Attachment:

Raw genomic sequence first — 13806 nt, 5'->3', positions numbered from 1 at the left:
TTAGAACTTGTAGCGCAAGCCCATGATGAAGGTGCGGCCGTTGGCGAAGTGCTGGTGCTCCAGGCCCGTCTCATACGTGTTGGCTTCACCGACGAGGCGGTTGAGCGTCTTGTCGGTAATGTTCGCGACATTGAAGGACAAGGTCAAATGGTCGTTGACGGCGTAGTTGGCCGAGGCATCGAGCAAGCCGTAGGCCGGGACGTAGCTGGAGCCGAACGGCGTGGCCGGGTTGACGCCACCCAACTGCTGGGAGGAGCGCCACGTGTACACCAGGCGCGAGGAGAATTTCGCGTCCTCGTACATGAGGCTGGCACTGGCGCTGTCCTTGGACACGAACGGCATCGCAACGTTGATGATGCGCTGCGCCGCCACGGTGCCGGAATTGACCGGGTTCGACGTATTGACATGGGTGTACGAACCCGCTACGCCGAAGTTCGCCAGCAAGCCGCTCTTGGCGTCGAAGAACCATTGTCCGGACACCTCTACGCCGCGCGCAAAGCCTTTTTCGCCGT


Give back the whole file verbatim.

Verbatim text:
Raw genomic sequence first — 13806 nt, 5'->3', positions numbered from 1 at the left:
TTAGAACTTGTAGCGCAAGCCCATGATGAAGGTGCGGCCGTTGGCGAAGTGCTGGTGCTCCAGGCCCGTCTCATACGTGTTGGCTTCACCGACGAGGCGGTTGAGCGTCTTGTCGGTAATGTTCGCGACATTGAAGGACAAGGTCAAATGGTCGTTGACGGCGTAGTTGGCCGAGGCATCGAGCAAGCCGTAGGCCGGGACGTAGCTGGAGCCGAACGGCGTGGCCGGGTTGACGCCACCCAACTGCTGGGAGGAGCGCCACGTGTACACCAGGCGCGAGGAGAATTTCGCGTCCTCGTACATGAGGCTGGCACTGGCGCTGTCCTTGGACACGAACGGCATCGCAACGTTGATGATGCGCTGCGCCGCCACGGTGCCGGAATTGACCGGGTTCGACGTATTGACATGGGTGTACGAACCCGCTACGCCGAAGTTCGCCAGCAAGCCGCTCTTGGCGTCGAAGAACCATTGTCCGGACACCTCTACGCCGCGCGCAAAGCCTTTTTCGCCGT